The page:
Jones facing discipline, questions after failing drug test
FILE - In this July 7, 2016, file photo, mixed martial arts fighter Jon Jones cries as he speaks during a news conference in Las Vegas. (AP Photo/John Locher, File)
By Greg Beacham, Associated Press
LAS VEGAS (AP) — Jon Jones will need an awfully good explanation for the latest major setback in his checkered mixed martial arts career.
Jones could be facing a multiyear suspension after the U.S. Anti-Doping Agency notified the UFC light heavyweight champion of a potential violation of the promotion's anti-doping policy.
UFC President Dana White said Wednesday that the promotion likely won't know for several weeks whether the test results will be confirmed after an examination of Jones' backup sample. Any potential discipline must wait until after the adjudication process afforded to every fighter.
But unless some extraordinary reason surfaces for Jones' latest failed test, the man widely considered the world's best pound-for-pound fighter is facing another lengthy absence during his prime.
"At this point, who (cares) what I think? He's done enough damage to himself," White said while promoting Conor McGregor's boxing showdown with Floyd Mayweather this weekend.
"His dad said it: Jon is his own worst enemy," White added. "Boy, is that true. But sitting here today, it's not over yet. He's got to go through the process. Maybe there was something crazy that happened for this stuff to get into his system, so I don't know."
Jones has been provisionally suspended by USADA, which administers the UFC's anti-drug policy. The California State Athletic Commission also has jurisdiction over Jones, who regained his light heavyweight title July 29 with a third-round stoppage of Daniel Cormier at UFC 214 in Anaheim. He failed a test conducted on a sample collected one day before the bout.
"If this holds up, and he ends up getting (a suspension of) two, three (years), it's probably the end of his career," White said.
Under its privacy rules, USADA won't announce the substance for which Jones tested positive unless the fighter divulges it.
Jones' agent, Malki Kawa, appeared on "The MMA Hour" podcast later Wednesday and said the fighter was told he had tested positive for turinabol, an anabolic steroid. Kawa said Jones passed two tests earlier in July, and the fighter is wondering whether he took a tainted nutritional supplement in the weeks before the bout.
Kawa posted a strident defense of his client on Facebook on Wednesday.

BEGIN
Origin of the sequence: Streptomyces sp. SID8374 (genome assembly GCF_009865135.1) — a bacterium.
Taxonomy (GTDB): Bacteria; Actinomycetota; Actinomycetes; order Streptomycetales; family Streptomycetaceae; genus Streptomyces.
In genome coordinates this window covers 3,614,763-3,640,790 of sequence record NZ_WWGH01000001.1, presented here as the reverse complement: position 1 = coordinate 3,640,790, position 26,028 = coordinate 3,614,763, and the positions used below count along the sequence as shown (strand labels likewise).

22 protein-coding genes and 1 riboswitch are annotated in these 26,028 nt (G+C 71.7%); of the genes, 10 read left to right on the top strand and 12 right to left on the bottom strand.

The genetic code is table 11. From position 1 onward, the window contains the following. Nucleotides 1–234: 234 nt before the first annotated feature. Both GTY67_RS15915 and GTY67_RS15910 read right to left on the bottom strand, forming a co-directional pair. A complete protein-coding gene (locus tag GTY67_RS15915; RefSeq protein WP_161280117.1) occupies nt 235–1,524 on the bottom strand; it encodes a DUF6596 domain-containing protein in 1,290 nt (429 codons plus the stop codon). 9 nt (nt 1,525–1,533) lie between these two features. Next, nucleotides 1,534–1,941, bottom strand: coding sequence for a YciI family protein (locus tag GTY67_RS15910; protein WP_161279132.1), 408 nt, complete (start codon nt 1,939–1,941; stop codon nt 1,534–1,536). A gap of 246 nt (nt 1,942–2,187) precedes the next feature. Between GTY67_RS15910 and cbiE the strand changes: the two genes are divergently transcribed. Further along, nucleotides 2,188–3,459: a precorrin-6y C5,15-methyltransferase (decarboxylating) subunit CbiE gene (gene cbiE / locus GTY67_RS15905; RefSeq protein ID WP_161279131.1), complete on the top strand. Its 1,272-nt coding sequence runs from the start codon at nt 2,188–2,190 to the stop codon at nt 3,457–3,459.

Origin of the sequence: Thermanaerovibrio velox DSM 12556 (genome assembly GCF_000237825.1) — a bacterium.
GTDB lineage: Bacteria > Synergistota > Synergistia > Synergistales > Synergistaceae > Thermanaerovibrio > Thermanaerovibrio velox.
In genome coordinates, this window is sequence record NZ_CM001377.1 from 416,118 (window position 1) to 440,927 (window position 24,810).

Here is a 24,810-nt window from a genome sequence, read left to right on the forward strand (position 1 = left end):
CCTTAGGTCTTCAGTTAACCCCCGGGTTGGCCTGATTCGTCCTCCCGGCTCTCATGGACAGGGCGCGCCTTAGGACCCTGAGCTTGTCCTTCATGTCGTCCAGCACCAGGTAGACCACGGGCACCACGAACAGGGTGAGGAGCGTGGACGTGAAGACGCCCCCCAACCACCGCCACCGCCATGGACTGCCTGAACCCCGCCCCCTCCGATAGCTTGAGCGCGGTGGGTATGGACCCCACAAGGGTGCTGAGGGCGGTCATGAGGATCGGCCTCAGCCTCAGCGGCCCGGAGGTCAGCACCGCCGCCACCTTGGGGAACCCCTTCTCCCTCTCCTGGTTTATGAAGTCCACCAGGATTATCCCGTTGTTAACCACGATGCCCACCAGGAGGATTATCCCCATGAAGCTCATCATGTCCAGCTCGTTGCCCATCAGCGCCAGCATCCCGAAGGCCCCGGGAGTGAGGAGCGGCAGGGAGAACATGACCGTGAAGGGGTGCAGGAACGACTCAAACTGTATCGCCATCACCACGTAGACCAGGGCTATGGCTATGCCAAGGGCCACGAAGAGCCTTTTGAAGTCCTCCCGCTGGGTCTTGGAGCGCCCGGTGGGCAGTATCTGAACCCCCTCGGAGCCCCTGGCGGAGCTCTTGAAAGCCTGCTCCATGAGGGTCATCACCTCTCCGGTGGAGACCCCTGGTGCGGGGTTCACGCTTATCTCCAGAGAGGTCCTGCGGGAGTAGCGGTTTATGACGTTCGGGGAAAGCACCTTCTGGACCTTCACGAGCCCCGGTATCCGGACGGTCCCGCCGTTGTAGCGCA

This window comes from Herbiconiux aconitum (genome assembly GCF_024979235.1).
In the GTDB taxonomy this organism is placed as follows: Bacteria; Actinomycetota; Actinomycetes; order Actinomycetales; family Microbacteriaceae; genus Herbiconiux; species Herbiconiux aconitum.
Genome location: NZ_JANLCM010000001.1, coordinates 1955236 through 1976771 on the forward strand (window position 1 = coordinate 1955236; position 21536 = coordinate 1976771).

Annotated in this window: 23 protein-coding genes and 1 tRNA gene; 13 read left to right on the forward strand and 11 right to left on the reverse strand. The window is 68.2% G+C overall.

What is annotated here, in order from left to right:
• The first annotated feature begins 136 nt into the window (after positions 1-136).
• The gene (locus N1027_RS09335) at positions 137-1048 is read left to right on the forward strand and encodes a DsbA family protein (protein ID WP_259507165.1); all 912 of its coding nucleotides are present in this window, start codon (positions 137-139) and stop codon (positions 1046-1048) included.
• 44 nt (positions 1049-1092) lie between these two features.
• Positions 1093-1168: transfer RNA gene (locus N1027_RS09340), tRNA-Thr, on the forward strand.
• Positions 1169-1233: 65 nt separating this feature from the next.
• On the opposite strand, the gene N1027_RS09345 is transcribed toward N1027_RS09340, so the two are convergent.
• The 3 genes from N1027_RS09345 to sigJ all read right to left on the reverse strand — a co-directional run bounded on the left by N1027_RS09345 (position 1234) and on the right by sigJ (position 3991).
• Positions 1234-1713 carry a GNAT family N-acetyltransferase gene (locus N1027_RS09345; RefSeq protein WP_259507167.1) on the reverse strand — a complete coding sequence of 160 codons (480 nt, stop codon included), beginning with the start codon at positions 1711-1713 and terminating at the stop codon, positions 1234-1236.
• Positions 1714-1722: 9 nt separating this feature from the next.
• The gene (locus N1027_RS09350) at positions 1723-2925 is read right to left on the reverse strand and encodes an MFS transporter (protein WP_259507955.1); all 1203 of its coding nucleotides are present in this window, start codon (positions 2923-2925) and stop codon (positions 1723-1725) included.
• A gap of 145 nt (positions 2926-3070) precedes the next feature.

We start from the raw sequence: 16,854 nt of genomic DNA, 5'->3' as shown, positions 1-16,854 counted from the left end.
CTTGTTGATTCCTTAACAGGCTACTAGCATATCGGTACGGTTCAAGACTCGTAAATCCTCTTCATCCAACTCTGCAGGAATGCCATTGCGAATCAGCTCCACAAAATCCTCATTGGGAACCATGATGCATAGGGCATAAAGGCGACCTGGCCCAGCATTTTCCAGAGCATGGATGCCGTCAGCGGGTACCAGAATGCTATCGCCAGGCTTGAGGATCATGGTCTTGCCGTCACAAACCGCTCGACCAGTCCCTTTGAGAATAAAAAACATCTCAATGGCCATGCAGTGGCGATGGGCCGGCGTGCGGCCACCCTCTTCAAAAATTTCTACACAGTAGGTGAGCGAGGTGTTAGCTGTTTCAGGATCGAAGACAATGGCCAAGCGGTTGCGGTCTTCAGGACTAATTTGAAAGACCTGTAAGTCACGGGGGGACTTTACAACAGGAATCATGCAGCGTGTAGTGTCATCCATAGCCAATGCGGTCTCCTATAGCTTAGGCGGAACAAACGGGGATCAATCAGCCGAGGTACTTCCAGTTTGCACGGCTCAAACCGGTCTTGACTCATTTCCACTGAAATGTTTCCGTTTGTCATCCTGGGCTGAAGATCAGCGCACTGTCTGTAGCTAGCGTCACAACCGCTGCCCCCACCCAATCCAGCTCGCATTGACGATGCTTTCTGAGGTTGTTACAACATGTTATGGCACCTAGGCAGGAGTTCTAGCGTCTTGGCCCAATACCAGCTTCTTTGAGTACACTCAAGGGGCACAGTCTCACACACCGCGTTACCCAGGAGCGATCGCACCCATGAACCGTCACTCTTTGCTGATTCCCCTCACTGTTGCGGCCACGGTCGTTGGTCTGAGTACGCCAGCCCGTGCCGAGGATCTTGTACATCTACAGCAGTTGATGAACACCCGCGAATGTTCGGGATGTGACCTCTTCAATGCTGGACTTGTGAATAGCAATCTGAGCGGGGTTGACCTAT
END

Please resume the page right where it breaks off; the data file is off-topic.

"I know how hard he worked to get back to where he's at," Kawa wrote. "This is definitely heartbreaking. He (definitely) didn't cheat or use steroids. But I'm with him more now than the night he won the belt."
Jones hasn't publicly commented on the third failed test of his career.
He tested positive for cocaine in 2015, later publicly acknowledging he had used the drug. He then received a yearlong suspension in 2016 for what he claimed was a sexual enhancement pill. His fight against Cormier was his first since that suspension ended.
Penalties are compounded for multiple failed tests, and a multiyear suspension would leave the UFC without one of its rising pay-per-view draws. Jones' bad-boy image actually appears to have made him more marketable for the UFC, which has a current dearth of pay-per-view stars.
Brock Lesnar, Ronda Rousey, McGregor and Georges St. Pierre are all in various stages of retirement, comebacks or more lucrative side jobs, with only St. Pierre currently scheduled for an MMA fight.
Jones' mistake also throws two weight classes into upheaval.
White said Cormier is likely to regain the UFC light heavyweight title, which he held twice after Jones was stripped of the belt for his first two failed tests. Cormier also reigned atop the division while Jones was sidelined following his arrest over a hit-and-run accident.
Cormier has never lost to anyone but Jones, but the good-natured star will be in the same awkward position in which he found himself during Jones' previous forced absence.
And Jones appeared to be ready to make an impact on the UFC heavyweight division. White had been talking to Jones' camp about matching him with heavyweight champion Stipe Miocic in Detroit later this year in what would have been a blockbuster pay-per-view matchup.
Instead, Miocic must find a new opponent for his belt — and any matchup that the UFC can make will be less intriguing than a showdown with Jones.
"We've got a lot of problems if this turns out to be true, but they aren't problems compared to what Jon has," White said. "The list goes on and on of what could have been with Jon Jones."